Raz Chan knows what it’s like to be bullied. He lived through it in Winnipeg in the ’70s and ’80s.
“I was one of the few Chinese kids in the area,” he told the Record, adding kids would get physical with him “just for being Chinese.”
He had trouble fitting in at school. His parents would tell him to walk away, to turn the other cheek, he said. Sometimes he’d tell a teacher, which stopped the bullying, but only in the classroom.
“When I left class, I was fair game,” Chan said.
Today, Chan, who goes by Professor Raz, runs Gracie Barra martial arts and Brazilian jiu-jitsu school in New Westminster. Gracie Barra is a chain of hundreds of schools run all over the world.
This month, to help kids who are experiencing bullying like he did, Chan is holding free anti-bullying seminars for ages four to 13.
Chan said he’s got a soft spot for kids.
“I want to help them avoid the situations I was in,” he said.
While there’s more awareness about bullying today, Chan said, kids also have to deal with online bullying.
The school helps build confidence and teaches that violence is a last resort, he said. They show how to take control of a bully and take them to the ground without hurting them.
“Kids have a right to protect themselves,” Chan said.
The seminars are an introduction to what the school teaches, building awareness and going over common scenarios, according to Chan. They also deal with what to do if you witness bullying.
“What we recommend is to tell a teacher or a person in authority,” he said. “And step in, tell the bully to stop.”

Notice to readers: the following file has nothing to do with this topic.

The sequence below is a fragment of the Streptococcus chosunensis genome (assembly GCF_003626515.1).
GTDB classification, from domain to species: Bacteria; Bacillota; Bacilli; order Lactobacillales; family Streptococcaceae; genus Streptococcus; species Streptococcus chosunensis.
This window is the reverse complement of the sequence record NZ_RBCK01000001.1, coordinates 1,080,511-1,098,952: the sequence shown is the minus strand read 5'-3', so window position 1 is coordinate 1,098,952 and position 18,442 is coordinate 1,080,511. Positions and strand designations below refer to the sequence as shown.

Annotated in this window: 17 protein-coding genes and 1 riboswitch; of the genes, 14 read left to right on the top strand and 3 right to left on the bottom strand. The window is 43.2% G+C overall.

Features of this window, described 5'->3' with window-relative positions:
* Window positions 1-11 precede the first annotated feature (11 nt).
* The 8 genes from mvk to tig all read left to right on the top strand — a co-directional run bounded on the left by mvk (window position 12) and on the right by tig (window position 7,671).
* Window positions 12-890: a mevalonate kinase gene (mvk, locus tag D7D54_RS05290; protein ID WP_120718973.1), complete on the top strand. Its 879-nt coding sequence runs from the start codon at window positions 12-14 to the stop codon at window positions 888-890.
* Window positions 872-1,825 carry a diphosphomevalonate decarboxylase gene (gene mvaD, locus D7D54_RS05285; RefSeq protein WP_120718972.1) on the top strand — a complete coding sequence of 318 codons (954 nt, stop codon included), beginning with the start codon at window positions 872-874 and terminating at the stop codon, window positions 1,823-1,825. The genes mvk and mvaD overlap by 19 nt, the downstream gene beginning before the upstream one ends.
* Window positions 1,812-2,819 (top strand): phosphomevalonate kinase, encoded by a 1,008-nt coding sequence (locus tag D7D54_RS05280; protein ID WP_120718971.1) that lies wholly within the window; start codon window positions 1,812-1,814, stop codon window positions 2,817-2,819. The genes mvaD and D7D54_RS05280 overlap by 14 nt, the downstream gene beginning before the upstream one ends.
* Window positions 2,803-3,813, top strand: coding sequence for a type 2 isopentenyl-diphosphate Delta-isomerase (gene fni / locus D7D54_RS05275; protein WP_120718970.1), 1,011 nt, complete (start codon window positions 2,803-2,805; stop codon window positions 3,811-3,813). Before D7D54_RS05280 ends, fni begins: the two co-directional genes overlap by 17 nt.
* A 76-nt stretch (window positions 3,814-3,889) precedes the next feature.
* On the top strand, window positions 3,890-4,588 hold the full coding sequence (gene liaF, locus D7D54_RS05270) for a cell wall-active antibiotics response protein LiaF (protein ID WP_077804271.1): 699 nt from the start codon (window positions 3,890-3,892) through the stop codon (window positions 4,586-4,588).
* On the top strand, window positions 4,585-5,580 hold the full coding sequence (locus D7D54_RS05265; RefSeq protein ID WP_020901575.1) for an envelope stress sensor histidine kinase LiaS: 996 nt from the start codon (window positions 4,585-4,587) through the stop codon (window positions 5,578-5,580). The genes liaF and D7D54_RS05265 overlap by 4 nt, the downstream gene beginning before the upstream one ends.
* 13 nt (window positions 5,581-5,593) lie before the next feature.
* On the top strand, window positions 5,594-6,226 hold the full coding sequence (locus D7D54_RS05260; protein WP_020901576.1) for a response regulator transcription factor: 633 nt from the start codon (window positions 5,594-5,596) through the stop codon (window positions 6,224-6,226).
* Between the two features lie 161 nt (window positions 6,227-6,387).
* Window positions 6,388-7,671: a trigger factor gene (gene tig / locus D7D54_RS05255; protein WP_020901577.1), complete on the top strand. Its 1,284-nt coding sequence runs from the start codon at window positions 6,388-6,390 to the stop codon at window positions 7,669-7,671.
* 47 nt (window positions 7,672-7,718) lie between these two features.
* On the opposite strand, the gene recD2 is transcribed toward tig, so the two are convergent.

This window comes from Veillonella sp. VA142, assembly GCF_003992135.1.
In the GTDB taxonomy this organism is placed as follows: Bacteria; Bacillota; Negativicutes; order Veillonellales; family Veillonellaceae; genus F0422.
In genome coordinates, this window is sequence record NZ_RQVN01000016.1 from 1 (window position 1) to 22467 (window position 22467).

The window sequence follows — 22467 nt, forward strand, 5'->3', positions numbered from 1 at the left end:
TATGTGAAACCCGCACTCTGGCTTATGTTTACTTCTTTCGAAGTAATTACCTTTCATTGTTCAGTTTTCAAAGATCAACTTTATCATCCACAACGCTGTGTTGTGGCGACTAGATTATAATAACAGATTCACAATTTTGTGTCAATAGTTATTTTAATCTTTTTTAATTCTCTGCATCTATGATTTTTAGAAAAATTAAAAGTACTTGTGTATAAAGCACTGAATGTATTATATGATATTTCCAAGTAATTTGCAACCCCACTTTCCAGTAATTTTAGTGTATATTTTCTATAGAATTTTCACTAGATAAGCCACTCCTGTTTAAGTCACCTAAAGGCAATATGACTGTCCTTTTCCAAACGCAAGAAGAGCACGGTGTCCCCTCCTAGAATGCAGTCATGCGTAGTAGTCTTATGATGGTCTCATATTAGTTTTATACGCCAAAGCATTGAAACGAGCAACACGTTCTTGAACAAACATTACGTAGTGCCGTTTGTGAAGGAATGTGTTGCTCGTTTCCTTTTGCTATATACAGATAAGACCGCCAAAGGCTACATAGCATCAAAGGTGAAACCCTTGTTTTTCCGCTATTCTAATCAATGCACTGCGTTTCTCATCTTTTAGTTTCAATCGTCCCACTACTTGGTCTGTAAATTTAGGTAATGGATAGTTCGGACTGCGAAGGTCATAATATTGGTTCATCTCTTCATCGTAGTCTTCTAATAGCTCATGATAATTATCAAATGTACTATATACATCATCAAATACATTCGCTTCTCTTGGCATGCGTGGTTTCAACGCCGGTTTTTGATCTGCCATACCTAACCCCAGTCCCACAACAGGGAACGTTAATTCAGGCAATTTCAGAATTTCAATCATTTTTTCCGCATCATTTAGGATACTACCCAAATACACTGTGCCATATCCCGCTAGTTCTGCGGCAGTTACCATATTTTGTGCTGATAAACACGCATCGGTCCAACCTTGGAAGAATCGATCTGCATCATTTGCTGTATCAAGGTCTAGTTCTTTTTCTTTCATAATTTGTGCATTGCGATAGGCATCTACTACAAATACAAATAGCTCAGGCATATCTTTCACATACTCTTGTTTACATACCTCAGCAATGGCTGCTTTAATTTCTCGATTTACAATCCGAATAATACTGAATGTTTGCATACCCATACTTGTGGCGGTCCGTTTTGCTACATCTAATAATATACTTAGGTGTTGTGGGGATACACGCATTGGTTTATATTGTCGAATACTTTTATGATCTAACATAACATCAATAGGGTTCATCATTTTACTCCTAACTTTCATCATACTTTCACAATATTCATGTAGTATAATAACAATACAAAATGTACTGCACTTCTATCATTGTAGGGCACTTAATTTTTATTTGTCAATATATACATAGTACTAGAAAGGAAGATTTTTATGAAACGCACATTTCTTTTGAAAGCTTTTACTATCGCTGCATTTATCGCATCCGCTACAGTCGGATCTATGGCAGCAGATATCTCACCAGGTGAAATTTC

Bullies want an audience, he added, and stepping in stops that dynamic.
A mother recently shared a story of how her son handled a bully, according to Chan.
“He’s not a competitive kid, he’s very shy, inward, but he told the kid to leave him alone,” he said. “The kid was much bigger and older and he said, ‘No, I’m going to continue to do what I’m going to do.’ And he got physical with my little student here, and my student did a little takedown on him and got on top of him. And the kid tried to hit him multiple times, and my student just blocked him and held him down and screamed leave me alone, and ran and told the teacher, and the bully ran away.”
No one got hurt, Chan pointed out, but the student defended himself.
“Teaching these kids, it’s a very rewarding experience,” he said.
The seminars would also be good for kids who are bullying other children, to teach them empathy, he pointed out.
The 45-minute seminars run on Feb. 26 for Pink Shirt Day at Gracie Barra, at 482 East Columbia St. Seminars are also available at other times for those interested.
For more information, contact Gracie Barra New West.